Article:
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Presbyopia, the need for reading glasses afflict a lot of people when they reach their mid 40’s. First you notice that you have difficulty reading in low light, such as menu cards in dimly lid restaurants, and than you begin to have trouble reading small print. You may also find that you need to hold the text further and further away until your arms are not long enough for you to read. You may try squinting, but that does not help much.

Unfortunately optometrists will often assume that you need reading glasses when you reach your mid 40’s. I know of many cases where there was no apparent test made just the recommendation that you consider by-focal glasses. This automatic assumption that you loose your ability to see near objects when you reach your mid 40’s, is an unfortunate mass-belief that all too many people are buying into.

The decline in eyesight is so linear that tables has been made correlating vision with a person’s age. At age 10 you have about 20 diopters focusing ability. You are expected to have lost half of your original accommodative power at age 30 and at 40 about two thirds is gone. Less than 5 diopters focusing ability is considered to be Presbyopia. At age sixty your focusing powers are supposed to be practically non-existent. Eye-care professionals consider Presbyopia to be present is virtually 100% of people over 50. Fortunately this does not actually reflect reality.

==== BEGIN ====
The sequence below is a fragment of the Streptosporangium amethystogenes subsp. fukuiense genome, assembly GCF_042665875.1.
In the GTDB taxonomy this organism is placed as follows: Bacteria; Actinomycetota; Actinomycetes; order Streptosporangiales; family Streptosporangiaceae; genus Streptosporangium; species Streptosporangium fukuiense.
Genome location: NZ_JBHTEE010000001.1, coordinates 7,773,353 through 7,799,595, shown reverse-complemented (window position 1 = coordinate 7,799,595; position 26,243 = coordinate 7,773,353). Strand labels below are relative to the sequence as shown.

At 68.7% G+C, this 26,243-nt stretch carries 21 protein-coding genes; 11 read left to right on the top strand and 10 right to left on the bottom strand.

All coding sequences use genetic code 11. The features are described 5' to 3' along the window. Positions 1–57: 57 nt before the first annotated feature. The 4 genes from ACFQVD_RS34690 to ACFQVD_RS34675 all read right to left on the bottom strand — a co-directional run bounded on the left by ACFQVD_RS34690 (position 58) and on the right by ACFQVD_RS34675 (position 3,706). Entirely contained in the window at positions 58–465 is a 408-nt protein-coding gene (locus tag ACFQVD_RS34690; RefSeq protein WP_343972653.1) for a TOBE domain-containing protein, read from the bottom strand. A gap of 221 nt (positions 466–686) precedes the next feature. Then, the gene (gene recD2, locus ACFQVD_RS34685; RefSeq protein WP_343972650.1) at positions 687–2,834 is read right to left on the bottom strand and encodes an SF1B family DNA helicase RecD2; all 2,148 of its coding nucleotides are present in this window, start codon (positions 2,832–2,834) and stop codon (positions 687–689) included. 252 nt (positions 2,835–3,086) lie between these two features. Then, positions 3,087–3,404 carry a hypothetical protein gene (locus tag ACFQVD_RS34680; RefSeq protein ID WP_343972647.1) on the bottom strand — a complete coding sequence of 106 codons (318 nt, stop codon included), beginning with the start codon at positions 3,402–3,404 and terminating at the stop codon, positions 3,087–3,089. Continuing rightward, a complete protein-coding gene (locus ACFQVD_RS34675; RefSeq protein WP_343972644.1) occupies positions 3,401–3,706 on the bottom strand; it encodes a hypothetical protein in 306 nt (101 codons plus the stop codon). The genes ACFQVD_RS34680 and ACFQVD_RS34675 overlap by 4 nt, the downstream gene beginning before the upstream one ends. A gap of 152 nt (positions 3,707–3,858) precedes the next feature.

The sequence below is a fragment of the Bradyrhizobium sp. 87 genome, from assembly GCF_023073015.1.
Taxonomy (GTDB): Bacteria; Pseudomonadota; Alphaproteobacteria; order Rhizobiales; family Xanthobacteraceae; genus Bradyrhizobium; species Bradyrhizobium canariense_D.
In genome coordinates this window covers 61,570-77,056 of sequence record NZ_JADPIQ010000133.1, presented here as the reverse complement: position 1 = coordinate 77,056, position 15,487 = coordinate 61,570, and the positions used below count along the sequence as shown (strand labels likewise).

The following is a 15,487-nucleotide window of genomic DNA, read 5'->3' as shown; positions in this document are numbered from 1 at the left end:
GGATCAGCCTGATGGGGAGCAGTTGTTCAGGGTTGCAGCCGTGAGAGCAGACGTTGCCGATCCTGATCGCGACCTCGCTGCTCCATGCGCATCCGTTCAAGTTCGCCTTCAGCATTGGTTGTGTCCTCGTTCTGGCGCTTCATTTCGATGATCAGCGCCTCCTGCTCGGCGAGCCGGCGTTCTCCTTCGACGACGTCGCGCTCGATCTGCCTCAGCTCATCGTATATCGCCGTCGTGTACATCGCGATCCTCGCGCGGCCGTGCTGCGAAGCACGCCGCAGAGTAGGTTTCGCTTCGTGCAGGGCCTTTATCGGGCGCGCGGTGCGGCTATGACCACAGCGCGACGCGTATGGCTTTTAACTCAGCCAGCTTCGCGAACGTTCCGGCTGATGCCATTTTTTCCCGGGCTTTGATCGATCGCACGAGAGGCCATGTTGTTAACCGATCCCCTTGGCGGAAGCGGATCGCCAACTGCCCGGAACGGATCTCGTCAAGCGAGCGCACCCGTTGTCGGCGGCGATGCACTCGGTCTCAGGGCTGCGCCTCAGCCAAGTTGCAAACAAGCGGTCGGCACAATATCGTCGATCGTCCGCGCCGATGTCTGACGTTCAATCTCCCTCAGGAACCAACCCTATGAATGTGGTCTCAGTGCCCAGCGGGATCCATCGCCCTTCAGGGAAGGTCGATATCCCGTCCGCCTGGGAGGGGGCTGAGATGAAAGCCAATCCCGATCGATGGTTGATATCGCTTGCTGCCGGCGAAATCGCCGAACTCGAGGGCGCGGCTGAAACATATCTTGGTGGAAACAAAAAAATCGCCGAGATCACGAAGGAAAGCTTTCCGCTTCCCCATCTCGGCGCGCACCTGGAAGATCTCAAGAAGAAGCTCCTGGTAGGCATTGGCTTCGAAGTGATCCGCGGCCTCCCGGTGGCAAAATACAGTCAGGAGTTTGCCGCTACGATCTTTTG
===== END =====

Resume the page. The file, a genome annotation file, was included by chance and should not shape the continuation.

There are two main theories attempting to explain Presbyopia. The influential German scientist Helmholtz (1866) suggested that Presbyopia was caused by a hardening of the lens and Dutch Ophthalmologist Donders (1864), attributed Presbyopia to a weakening of the ciliary muscle fibers in which the lens is suspended. During the last 135 years there has not been a lot of progress since this is also the explanation most eye-care professionals will offer today.

However not everyone agrees. Researchers Saladin and Stark (1975) published a paper where they investigated the strength of the ciliary muscle. They discovered that the ciliary muscle actually continued to contract after accommodation was achieved, suggesting that the muscle had additional strength and could be contracted even further. According to Tamm et al., (1992) estimated that the ciliary muscle force should not be zero until 120 years of age.

The Vision Training approach assume that presbyopia is due to loss of muscle tone. When you were 18 years old you could go out dancing all night and was not affected by this the next day. Try this at age 40 and you will realize that your body have lost some of the flexibility you took for granted at age 18. This decrease of flexibility also affect the eye muscles.

Vision Training exercises for presbyopia involve training of the eye-muscles as well as sharpening the mind-body connection. Presbyopia respond very quickly to Vision Training. Especially if exercises are started at the onset of diagnosis. Indeed, most people can avoid reading glasses if they start the exercises when they realize that they are holding their reading material at arms length.